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Insurance Institute future confident



THE Insurance sector has experienced countless challenges and triumphs. While much has been said about the performance of companies in the sector, this week we take a look at the training arm of the insurance professionals, how it has fared and its vision for the future. Our reporter Merlin Garwe (MG) spoke to the Insurance Institute of Zimbabwe (IIZ) general manager George Chikava (GC) and below are excerpts of the interview: 

MG: What milestones has the IIZ achieved over the years?

GC: We started a fellowship programme for the Insurance Institute of Zimbabwe, with the first class finishing in May. Then we are going to enrol for the 2021 class. This is the highest level of professional membership. We also have associateship. Up to now we have those who were members but did not contribute anything to the institute, so we are also introducing subscription payments for our associates and our fellows. Once they do that, they become full members of the institute, becoming responsible for development of the institute much more than I think has been in the past. That is how we have been growing our institute.

MG: Take us through the fellowship and tell us the significance of this fellowship to IIZ and to  the whole insurance industry.

GC: We started with a class of 12 people, which we feel was reasonable especially with regards to the coming in of  Covid-19. If it was not for this much-dreaded pandemic, the class could have been bigger but we are glad that we have started.

The impact is that we are going to have more committed people who are going to develop the institute, grow it and to make it vibrant.

Our intention is to compete  with  world leaders like CII and IASA and we are on the correct path  because we have revamped our  qualification to meet those standards. But, like I said, what has delayed us is  Covid 19, as has been the case  with other sectors of the economy and many other things. There are things which we should have completed by last year which we are hoping we will now be able to finish mid this year for the qualification to start running.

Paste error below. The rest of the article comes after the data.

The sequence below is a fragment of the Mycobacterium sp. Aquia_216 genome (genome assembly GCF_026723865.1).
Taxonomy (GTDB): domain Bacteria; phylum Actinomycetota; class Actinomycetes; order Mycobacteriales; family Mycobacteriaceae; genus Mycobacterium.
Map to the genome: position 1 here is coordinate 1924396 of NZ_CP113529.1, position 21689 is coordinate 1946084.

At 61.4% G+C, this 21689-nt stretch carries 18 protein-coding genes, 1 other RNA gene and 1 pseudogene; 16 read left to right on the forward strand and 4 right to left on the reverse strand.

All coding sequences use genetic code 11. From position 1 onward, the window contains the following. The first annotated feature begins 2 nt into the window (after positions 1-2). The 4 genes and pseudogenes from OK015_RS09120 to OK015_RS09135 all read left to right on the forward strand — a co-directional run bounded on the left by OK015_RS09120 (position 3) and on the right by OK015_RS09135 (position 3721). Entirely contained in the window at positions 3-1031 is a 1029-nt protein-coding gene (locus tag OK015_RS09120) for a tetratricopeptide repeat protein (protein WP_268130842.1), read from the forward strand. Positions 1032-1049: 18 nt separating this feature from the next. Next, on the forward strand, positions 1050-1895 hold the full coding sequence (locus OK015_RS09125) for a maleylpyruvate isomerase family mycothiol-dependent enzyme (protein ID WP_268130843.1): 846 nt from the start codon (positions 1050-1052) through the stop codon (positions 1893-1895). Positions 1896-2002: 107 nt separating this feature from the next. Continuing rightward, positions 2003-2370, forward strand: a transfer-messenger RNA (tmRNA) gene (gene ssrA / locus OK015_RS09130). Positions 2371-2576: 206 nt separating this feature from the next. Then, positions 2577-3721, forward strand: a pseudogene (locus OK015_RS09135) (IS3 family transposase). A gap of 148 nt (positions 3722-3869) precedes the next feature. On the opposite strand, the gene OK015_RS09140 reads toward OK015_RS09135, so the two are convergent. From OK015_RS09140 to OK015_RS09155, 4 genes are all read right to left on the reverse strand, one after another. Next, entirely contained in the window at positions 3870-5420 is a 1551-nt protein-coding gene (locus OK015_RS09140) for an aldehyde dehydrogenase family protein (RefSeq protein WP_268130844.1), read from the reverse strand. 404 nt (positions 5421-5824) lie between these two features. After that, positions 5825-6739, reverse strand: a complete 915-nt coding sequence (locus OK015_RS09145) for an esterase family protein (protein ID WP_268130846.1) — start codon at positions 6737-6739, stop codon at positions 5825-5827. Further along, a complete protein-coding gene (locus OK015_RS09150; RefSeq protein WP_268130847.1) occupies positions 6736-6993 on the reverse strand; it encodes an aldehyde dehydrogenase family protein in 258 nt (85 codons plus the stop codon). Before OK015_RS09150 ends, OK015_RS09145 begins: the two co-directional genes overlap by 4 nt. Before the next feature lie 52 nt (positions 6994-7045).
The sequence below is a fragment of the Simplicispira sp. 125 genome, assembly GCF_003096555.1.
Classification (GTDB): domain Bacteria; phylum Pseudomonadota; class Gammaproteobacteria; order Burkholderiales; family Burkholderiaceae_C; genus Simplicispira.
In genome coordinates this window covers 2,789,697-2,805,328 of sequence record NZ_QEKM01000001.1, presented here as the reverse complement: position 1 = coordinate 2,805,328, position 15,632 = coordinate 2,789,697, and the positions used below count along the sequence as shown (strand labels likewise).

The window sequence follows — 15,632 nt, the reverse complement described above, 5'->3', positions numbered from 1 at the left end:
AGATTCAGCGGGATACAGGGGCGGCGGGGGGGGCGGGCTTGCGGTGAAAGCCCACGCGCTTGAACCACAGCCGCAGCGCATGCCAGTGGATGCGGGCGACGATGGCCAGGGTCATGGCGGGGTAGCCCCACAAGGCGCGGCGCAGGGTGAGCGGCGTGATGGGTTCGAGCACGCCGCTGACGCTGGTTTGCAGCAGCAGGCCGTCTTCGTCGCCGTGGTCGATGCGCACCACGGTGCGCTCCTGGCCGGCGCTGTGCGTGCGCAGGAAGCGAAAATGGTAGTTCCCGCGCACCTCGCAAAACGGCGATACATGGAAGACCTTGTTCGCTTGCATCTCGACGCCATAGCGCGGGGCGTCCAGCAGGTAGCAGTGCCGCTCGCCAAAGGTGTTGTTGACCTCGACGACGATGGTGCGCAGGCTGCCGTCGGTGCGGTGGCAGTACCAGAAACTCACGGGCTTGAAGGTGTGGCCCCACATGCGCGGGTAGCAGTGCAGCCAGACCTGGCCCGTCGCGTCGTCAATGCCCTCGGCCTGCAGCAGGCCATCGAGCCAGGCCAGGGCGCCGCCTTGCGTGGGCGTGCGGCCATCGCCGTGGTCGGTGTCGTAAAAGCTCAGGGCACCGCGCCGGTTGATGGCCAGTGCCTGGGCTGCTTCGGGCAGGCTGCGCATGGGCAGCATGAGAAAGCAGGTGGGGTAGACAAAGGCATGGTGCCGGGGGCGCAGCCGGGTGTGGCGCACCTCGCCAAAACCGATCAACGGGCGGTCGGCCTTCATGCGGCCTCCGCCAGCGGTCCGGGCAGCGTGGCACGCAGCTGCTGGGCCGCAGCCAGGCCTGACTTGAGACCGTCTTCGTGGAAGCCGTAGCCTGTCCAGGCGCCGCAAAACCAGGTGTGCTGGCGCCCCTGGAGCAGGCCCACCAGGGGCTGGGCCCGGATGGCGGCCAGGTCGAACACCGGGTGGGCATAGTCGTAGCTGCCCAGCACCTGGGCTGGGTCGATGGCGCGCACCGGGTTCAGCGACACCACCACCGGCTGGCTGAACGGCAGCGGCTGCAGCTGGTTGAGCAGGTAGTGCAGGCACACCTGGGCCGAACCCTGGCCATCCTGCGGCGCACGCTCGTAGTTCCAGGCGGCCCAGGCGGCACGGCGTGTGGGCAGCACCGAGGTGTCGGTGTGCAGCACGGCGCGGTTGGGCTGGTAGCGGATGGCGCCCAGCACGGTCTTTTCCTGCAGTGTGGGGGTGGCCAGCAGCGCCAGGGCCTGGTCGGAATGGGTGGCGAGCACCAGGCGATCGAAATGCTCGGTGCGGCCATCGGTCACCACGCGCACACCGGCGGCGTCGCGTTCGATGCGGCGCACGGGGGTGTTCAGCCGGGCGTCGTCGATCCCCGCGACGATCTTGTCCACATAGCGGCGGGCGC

However, we are also pleased that despite the Covid-19 pandemic, we have managed to have all the exam sessions taking place. We had two last year and we are going to have two this year. We have also managed to keep our international market.

Lesotho has been one of the most promising because we have managed to   agree with the market that our qualifications be regarded statutorily in terms of having the people who serve in the Lesotho insurance industry being unable to practise without  the basic qualification. And they have picked IIZ as the basic qualification recognised for compliance purposes.

As I said, Covid-19 did slightly delay the process because the first batch of students who set  the exams did not do too well because they had not prepared for the exam due to the  lockdown. However, we have encouraged them to take some revision classes with us   and when we did that they re-wrote in November and the pass rate has improved.

We are also expanding into Eswatini where they are already writing all our exams from COP up to associateship.

MG:  Talking about Covid-19, what can say have been the major for drawbacks for the IIZ?

GC:  The biggest problem has been that income generation from insurance companies has been lower than normal and what that means is the number of people who would write exams is significantly reduced.

I think a good example is that of life business where you would have agents moving around writing business. But during the Covid-19 lockdown   that was not possible, it reduced business a lot.  On the other hand, not necessarily regarding Covid-19, the economy, in general, resulted in less insurance business taking place. Insurance is one of those exchanges which when the economy suffers, they also suffer as numbers begin to drop.

MG: You spoke about expansion earlier, what can you say about your footprint in relation to the vision you have for the institute going into the future?

GC: We want to be the qualification for the region. IASA was ahead, but we are certain we can drive our qualification to be the insurance qualification of the region. We have the advantage as Zimbabwe that  our image  in terms of education is regarded highly. So we want to capitalise on that and deliver very good products. We still have to have our exams taken to Zambia and Malawi, which are our next targets within the region. We opened Angola last year, so we also want to move to   Congo. We believe we are making some very good strides.

MG: How has brain drain affected the insurance industry?

GC: To some extent it has greatly assisted IIZ because those who have gone out of Zimbabwe associate or relate to IIZ in a big way and whenever we  want certain initiatives introduced within the region,  we get in touch with those  people and they are in support  of those initiatives.

MG: Going forward, do you have new plans to grow the vision of the IIZ in 2021?

GC: What we have been emphasising is that even during lockdown it is the best time for students to spend their time studying than remaining idle and those who have taken heed have actually come up with some of the best passes we have seen. We would want to encourage employers to ensure that their employees are qualified. We are asking that they promote them by paying for them or making schemes for their education.

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